The elements are always with us as photogs, right? We gather our gear in the morning, squinting at the sky like some sort of Crocodile Dundee armed with cameras and glass, wondering what the clouds will conjure in the afternoon. Moose Peterson is actually quite amazing at this. He’ll gather a bunch of folks around him and say something like, “Well, the wind will pick up later and ricochet off that far canyon wall and drive the afternoon cumulus towards that cleft in the rock. The sunlight filtering through that cleft will give the clouds a nice shimmer. This will happen around 4:10 pm, so set your cameras on aperture priority at minus 1.3EV and go to continuous high as this phenomenon will only occur for about two minutes.” He says this type of thing with such authority that people just nod in response and start adjusting their machinery without ever cocking their head to the side and wondering aloud whether if that was the biggest bunch of bullshit they’d heard since the last presidential debate.
Of course, though, he is so damn good at this, he’s often right. I was standing next to him, and he told me the light would hit the waterfall just so, and everything would be alright. It did, and I got the only decent landscape picture I’ve ever shot.
My history with weather and the National Geographic is a sorry, almost punitive one. They sent me (just once) to the magnificent beaches of Cancun to observe Spring Break, that sun drenched celebration of tequila fueled hormones. I came back with this.
This was perhaps deemed, well, cheeky. So it was back to business as usual, and they sent me to Siberia, in February.
And I spent a dismal but necessary night in the local drunk tank, where the depression caused by the ongoing darkness gathers in sad, rough fashion. The drunks stumble out of the bars, and flop onto the icy walkways. Police patrols haul them in, restrain them, and let them sleep it off, lest they be stiff as a cord of wood in the morning, and just as dead.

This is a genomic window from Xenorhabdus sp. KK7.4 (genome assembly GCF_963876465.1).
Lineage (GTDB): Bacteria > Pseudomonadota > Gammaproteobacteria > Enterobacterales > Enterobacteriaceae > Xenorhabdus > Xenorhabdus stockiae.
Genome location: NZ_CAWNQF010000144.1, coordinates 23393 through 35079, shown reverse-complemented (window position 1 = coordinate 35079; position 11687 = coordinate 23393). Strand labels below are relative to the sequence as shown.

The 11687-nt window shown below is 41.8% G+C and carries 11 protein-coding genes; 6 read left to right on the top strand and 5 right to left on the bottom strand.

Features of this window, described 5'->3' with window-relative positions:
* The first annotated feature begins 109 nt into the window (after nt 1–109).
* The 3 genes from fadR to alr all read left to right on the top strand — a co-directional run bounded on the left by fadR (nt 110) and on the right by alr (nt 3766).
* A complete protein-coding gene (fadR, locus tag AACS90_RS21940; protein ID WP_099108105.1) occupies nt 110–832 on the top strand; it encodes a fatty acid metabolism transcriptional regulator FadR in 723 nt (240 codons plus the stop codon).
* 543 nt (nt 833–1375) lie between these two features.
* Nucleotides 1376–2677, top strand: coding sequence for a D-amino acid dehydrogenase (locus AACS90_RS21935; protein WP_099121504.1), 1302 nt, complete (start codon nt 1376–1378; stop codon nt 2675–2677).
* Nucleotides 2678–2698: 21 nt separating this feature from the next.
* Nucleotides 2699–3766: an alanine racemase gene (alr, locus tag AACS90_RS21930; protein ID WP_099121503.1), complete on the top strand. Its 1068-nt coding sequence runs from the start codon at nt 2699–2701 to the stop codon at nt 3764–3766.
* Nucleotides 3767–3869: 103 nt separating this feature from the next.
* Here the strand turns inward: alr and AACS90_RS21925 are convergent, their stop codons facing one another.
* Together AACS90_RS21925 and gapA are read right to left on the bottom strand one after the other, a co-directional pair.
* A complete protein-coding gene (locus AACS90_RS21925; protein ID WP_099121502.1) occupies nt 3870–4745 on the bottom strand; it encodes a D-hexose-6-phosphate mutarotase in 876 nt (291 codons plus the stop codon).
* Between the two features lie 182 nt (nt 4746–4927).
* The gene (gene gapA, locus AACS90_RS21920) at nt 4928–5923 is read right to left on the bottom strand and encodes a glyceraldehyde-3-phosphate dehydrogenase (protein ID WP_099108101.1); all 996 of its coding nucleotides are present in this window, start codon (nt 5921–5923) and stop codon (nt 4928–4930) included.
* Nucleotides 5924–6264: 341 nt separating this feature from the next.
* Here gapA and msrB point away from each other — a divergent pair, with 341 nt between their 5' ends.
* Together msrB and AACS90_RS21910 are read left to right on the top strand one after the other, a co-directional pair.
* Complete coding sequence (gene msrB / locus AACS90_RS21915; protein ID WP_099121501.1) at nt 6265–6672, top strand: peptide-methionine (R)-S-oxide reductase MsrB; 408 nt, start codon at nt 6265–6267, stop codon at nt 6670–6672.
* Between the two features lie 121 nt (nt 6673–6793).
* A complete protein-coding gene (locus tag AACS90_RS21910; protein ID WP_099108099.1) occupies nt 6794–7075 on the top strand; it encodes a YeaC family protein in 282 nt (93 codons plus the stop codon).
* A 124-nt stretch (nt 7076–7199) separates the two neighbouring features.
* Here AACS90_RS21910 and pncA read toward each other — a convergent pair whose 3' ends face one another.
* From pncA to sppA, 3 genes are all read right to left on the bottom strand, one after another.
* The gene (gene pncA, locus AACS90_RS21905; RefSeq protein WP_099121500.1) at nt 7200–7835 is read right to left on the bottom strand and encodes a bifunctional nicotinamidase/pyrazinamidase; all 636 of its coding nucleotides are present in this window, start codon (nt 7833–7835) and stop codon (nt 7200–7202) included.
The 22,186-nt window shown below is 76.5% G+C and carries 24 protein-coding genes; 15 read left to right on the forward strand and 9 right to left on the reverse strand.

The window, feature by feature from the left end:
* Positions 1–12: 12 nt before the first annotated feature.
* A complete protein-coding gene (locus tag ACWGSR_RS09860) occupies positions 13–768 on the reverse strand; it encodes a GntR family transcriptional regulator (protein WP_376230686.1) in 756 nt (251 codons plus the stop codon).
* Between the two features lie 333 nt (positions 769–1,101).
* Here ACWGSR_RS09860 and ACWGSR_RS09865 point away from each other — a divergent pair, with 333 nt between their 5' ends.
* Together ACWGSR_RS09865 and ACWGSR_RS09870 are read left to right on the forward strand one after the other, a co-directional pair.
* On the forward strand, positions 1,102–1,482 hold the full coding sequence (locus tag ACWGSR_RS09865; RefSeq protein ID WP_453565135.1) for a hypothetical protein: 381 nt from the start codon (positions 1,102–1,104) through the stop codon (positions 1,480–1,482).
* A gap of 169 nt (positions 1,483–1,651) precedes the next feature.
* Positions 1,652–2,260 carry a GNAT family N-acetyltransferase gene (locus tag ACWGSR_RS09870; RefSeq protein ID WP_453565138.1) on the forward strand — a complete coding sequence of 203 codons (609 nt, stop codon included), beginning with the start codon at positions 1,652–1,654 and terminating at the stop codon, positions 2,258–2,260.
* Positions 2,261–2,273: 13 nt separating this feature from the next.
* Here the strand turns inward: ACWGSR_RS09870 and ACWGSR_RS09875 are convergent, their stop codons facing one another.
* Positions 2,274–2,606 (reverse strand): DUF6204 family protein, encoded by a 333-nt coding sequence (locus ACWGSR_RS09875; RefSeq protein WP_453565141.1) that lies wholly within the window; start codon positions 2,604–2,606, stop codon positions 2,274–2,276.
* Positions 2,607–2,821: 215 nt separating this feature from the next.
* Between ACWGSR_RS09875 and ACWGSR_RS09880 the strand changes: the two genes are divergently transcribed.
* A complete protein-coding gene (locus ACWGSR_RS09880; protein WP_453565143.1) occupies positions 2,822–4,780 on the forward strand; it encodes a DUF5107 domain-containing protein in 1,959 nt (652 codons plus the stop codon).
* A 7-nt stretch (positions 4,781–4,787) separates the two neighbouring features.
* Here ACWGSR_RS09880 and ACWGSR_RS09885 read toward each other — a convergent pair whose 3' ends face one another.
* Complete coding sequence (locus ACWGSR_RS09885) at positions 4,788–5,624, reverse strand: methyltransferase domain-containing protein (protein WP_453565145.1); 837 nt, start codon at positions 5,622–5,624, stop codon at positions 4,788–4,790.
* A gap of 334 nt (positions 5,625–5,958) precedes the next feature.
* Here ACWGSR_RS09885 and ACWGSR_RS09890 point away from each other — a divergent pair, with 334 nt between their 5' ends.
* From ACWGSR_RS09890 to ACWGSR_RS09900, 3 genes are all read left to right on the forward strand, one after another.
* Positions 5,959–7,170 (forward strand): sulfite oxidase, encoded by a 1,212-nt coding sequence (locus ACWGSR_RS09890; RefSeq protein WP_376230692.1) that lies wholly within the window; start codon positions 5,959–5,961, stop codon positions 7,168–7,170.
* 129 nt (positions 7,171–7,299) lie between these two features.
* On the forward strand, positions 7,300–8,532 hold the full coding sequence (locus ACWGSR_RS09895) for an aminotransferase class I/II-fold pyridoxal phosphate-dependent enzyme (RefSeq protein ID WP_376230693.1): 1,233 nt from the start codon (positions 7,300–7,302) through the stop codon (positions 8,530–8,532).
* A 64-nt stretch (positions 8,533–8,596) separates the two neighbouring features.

On a more uplifting note, I did find my way into the ladies’ locker room in a mine, where the darkness problem is obviously exacerbated by the endeavor at hand, and watched as these shift workers bathed themselves in the salubrious wash of UV light, before heading home through the bleakness outside.
These Russian kids do the same thing at school, where the only evidence of the sun is painted on the walls, and they can perhaps dream of its warming rays and the resplendent promises of the rainbow.
Funny, I do the same kind of dreaming myself…..more tk….
Worked in Manhattan this past weekend, which was one of those amazing fall weather weekends in NY. Had a Nat Geo Expeditions class up at Top of the Rock, and also walking all over the city, which remains one of my favorite things to do with a camera in hand. Interesting, the mix of the city. You see the all the glitter lights from way up top, but, down on the street, it gets a tad more gritty.
I don’t know why Manhattan’s pigeons like this particular stoplight at 59th and 5th, but they are always there. It might be all the horses and carriages immediately below. (Horses are sloppy eaters, evidently, and leave a lot of feed on the street.) Or maybe they just know it’s a pricey address with a bunch of social cachet.
It ended as it began. And, for me, further proof, as if I needed any, that I’ve been shooting pictures for a long time. The shuttle Endeavor just got towed through the populous streets of LA, to it’s final viewing place at the California Science Museum. (The staff of the LA Times put together a terrific time lapse. Check it out here.) Back at the beginning, the shuttles were also towed, out in far more sparse areas, on their transits from being constructed and tested in Palmdale, over to Edwards AFB. I shot the first three launches and landings of the space shuttle program, staying at the Days Inn in Cocoa Beach, and listening to Shirl the Girl at the Mousetrap with my bud Hank Morgan. We’d then hightail it to Orlando Airport, fly to LA, pick up cars, and head for the desert, hoping the shuttle would stay aloft even longer than the planned mission, so we could accumulate more day rates. And, being that freelance day rates for magazine at that time were a whopping $250 a day, you needed to garner a bunch of those puppies just to stay afloat. So, we would fervently hope for bad weather, so the fellas up in space would just have to go around again a few dozen times before landing.
As the young guys here in the studio noted, neither of them were born when I made these pictures. They mentioned that one of these days soon I’ll end up in a museum. Of exactly what, I’m not sure. More tk….